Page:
Sunday, September 5, 2010

Recognizing the Value in HD Radio

To date, the consumer market's embrace of HD Radio has been underwhelming.  My anecdotal research suggests it's mostly the radio geeks who are following the technology presently, and their reviews for the most part haven't been positive.  The objections are technological in context.  In order for digital In-Band-On-Channel ('IBOC') broadcasting to work properly, digital channels are transmitted at a fraction of the power of their analog counterparts.  Transmitting at reduced power partially explains why HD Radio signals are more difficult to receive than analog signals -- all other factors remaining constant.

Paul Riismandel, in an op-ed at Radio Survivor, discusses whether HD Radio is worth the consumer's time, effort, and $.  Using the newest-latest in home HD Radio receivers, Riismandel conducted a series of (admittedly) unscientific, but nonetheless reasonable tests to assess HD Radio's value proposition for consumers.  What's interesting is Riismandel acknowledges HD Radio signals do sound clearer, if not better... when they're actually received.  His complaints are twofold: the 'cleaner' sound doesn't equate to superior sound quality vis-a-vis dynamic range, etc., and inconsistent reception  of HD Radio channels across the dial.

Riismandel makes some valid points, especially considering HD Radio as viewed through the eyes of an audiophile, broadcast engineer, or otherwise geek.  The thing is... geeks don't drive market tastes.  Joe and Judy Averageradiolistener have accepted spotty reception across their radio dial as a fact of life since the medium's inception.  Effectively, the reception issues with IBOC HD Radio are similar to those with FM stereo, but receivers can be set so that they'll pick up a station's less sensitive signal when its more sensitive signal isn't detected.  (This feature, however, means the receiver only plays the FM station's analog channel.)  Still, I don't believe this problem represents that great of a disincentive for consumers.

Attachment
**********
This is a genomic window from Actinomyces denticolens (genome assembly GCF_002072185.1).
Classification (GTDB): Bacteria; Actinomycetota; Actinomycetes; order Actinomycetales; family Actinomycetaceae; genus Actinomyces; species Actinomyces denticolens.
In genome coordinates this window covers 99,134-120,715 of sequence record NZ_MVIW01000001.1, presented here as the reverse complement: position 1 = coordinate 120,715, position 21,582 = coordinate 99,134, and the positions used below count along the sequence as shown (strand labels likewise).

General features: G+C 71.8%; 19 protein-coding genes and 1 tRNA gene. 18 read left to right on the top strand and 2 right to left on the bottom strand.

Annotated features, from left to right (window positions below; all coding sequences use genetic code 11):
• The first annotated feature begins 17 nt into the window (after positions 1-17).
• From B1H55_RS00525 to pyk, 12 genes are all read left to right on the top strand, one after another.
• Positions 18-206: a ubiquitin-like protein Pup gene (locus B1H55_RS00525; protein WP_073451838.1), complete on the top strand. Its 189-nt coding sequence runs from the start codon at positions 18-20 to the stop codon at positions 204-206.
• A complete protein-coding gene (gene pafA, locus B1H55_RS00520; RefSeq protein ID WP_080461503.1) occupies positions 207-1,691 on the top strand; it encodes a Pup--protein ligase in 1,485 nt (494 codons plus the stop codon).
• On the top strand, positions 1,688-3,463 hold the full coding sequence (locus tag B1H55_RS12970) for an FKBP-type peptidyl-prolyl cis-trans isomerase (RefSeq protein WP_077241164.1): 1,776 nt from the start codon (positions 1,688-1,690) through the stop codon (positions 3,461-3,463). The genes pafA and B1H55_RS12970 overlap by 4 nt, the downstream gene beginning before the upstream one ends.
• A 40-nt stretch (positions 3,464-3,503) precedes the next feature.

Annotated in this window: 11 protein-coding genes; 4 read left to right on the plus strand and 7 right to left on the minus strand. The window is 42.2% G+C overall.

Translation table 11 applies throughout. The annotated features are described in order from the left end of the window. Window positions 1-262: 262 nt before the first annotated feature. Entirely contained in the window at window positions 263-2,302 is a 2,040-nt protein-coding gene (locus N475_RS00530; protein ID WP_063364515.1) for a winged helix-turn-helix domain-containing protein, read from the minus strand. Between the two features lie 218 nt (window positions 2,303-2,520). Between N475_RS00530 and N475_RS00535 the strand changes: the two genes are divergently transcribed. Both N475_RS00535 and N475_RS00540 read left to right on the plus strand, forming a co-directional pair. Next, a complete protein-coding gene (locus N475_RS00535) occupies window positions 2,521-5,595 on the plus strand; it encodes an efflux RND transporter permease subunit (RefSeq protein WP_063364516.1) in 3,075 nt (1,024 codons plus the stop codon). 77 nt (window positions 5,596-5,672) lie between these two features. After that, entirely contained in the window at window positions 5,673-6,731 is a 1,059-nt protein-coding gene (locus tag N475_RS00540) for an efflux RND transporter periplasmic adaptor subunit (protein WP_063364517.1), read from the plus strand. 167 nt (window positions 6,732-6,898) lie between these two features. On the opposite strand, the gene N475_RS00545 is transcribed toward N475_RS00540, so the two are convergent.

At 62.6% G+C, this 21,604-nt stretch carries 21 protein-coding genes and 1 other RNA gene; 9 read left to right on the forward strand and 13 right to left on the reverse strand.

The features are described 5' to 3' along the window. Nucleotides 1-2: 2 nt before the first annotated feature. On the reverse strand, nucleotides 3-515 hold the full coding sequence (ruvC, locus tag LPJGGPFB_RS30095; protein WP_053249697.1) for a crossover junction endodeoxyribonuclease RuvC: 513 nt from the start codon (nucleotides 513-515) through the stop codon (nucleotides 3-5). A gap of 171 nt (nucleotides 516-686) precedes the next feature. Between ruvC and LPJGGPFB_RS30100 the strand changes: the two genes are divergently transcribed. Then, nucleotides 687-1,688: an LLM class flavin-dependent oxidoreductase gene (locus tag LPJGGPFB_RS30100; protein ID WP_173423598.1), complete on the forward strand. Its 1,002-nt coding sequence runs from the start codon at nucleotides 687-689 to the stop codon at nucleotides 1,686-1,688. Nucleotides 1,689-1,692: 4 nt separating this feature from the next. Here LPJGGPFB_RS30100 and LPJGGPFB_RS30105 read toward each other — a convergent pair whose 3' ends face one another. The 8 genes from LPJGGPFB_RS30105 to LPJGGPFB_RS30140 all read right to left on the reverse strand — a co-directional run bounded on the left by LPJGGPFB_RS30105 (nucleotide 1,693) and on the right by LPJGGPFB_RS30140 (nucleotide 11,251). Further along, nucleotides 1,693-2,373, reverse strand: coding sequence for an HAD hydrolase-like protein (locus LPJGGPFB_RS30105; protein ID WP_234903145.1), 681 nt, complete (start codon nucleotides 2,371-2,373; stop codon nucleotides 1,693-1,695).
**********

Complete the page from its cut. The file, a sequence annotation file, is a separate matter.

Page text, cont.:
Regarding sound quality, it's quite apparent from the widespread market acceptance of streaming media, .mp3 and other digital audio formats, and mobile audio devices like the iPod, that consumers aren't really preoccupied with absolute sonic fidelity.  Satellite and Internet radio don't match the aural experience possible with a CD Audio recording, high-powered amplifier, and a good set of speakers.  Neither does mp3 audio.  To this point stations broadcasting in HD Radio need only demostrate the quality of their channels relative to their non-HD channels. 

I also believe Riismandel's observations don't consider how people listen to radio for attempting to answer why anyone would buy a HD radio receiver.  People don't listen to the radio for sound fidelity.  Rich, clear signals are important, but secondary to a station's content and brand image.  Unfortunately, radio broadcasters have been slow to identify the value HD Radio represents for their listeners.  I think once the resourceful broadcasters discover what listeners value about 'free' radio, they'll adjust their marketing plans accordingly.  Perhaps then will be the time when we'll see consumer demand for HD Radio receivers take off.


Anonymous said...